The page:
Friday, July 31, 2015

All Three Books!

Here are the great covers for my apocalyptic zombie series, THE COALITION published by the always excellent Severed Press. Along with links to the ebook versions. But keep in mind that you can order them in paperback versions, also.

Part One: State of Extinction.

Part Two: Lord of the Living.

Part Three: The 2% Solution.

Thursday, July 30, 2015


The third and final chapter of my COALITION zombie series is out.

Time has passed. The city of Charlotte has become a haven from the apocalyptic plague of the undead. The zombie hoard has been held at bay beyond the scorched perimeters of the urban center. Cutter, his wife Jean, and their adopted son Oliver live at peace, but under constant pressure from the threat of the shambling dead. A resurgent military with supplies and great firepower suddenly appears, bringing the promise of restored technology and order. But are they what they seem?



Monday, July 27, 2015

A Grand Tradition: Ghost Stories

When I first began to assemble my work for what became the short story collection A CONFEDERACY OF HORRORS, I surprised myself because I had never quite realized that I had written so many ghost stories. To my way of thinking, ghost stories are the origin of horror fiction and at the base of almost every type of weird tale. One can write of monsters and of dragons and killers of all sorts; but at the source of them all is the fear of one's own mortality and of what might lie beyond (even if one does not believe in the "beyond").

I started reading ghost stories when I was a very young kid. Some of the first things I read were ghost stories, or weird stories, or--as one of the finest craftsmen of such tales (Robert Aikman) called them--strange stories. These tales must have stuck with me and influenced me far more than I realized, for a large percentage of the yarns I ended up spinning have been ghost stories of one sort or another.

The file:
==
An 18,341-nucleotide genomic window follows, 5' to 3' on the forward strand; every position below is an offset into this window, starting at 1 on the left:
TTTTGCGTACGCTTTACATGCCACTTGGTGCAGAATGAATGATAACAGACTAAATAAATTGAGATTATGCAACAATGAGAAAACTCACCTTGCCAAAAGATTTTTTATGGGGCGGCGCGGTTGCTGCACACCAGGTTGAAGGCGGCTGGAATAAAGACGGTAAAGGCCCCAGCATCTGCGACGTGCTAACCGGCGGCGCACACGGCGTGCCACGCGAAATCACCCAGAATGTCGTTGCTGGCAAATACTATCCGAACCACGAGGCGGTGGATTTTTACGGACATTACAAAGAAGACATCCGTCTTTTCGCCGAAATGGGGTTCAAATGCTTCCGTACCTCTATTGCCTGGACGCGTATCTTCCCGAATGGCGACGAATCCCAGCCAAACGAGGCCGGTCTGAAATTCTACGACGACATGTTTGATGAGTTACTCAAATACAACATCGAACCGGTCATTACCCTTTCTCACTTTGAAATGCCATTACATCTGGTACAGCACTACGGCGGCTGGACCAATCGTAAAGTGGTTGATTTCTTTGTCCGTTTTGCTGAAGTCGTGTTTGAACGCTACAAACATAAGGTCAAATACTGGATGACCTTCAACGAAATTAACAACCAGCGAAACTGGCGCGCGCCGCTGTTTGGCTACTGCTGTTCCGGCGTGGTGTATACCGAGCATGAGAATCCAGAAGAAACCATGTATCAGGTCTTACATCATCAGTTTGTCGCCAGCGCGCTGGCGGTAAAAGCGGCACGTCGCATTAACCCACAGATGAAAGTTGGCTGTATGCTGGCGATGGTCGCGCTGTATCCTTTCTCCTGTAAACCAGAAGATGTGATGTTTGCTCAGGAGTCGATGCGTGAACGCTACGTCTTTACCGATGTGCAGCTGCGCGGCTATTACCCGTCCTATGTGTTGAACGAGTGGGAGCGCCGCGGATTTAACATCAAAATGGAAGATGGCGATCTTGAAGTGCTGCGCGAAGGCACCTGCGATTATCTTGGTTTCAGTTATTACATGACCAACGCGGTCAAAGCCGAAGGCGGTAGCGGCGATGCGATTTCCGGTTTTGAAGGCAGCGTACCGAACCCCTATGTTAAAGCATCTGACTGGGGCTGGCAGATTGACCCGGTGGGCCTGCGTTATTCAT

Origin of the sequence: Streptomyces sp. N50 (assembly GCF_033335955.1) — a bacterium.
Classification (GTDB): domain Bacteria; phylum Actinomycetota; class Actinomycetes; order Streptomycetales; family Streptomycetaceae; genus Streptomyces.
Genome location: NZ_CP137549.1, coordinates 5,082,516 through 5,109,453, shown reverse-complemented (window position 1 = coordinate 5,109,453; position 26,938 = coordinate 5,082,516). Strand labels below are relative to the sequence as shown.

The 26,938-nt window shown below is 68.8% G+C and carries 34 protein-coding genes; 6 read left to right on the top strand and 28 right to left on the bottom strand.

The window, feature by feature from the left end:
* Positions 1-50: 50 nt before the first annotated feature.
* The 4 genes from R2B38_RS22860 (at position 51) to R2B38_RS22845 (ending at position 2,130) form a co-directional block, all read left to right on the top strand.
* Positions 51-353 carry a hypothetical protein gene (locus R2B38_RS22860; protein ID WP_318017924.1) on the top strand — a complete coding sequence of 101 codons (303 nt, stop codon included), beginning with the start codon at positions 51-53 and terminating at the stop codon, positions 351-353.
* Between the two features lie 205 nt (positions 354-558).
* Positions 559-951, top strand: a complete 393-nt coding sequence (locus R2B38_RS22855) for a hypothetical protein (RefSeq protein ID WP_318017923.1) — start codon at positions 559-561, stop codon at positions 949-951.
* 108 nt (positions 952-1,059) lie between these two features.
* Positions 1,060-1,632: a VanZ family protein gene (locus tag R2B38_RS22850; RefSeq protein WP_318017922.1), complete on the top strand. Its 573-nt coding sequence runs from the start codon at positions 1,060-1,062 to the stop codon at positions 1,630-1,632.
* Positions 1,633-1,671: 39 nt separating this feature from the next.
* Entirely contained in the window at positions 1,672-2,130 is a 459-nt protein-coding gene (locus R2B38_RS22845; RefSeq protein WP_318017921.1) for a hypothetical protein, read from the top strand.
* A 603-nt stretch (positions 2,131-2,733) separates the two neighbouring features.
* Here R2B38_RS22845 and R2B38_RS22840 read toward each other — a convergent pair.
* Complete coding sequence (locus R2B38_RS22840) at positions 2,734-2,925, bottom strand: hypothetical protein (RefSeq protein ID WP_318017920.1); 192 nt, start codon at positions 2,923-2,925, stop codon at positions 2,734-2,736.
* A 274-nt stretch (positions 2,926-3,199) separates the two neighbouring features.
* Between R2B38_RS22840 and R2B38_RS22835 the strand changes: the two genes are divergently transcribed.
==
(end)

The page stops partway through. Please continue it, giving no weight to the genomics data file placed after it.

One of the greatest authors of such tales was M.R. James. An intellectual of both religious and scientific influence, he created what many readers consider among the finest ghost stories written. And occasionally some of his work has been hammered into various films, most notably the excellent 1950s-era movie: CURSE OF THE DEMON, adapted from his short story "Casting the Runes".

But another great one from the pen of M.R. James that was loaned to cinematic excellence was "Whistle and I'll Come to You", adapted in 1968 as a short film. And here it is:


Saturday, July 25, 2015

Brick and Mortar Versus the Internet

Some time ago we purchased an external holding tank for our Casita travel trailer. This little contraption is a small, two-wheeled tank that takes in waste water from our onboard holding tanks (both gray and black water). It's convenient because we can unload to it and haul it to a dump station without having to move the entire travel trailer to do so.

However, after several vacations we realized that we'd opted for a tank that is just far too small (12 gallons). So, since we were getting ready for a long trip where we will be parking the travel trailer in one spot for over a week, we realized that we needed a larger external holding tank. And we started shopping around for a new one.

Generally, we tend to buy items like this from specialty RV stores. There are a number of these places located in this general area. Also, a number of companies produce various models for what we needed. Instead of a smaller tank with two wheels, we would need a much larger tank with four wheels. We also needed the option of being able to hook the new tank to the back of the truck to haul it to a dump station.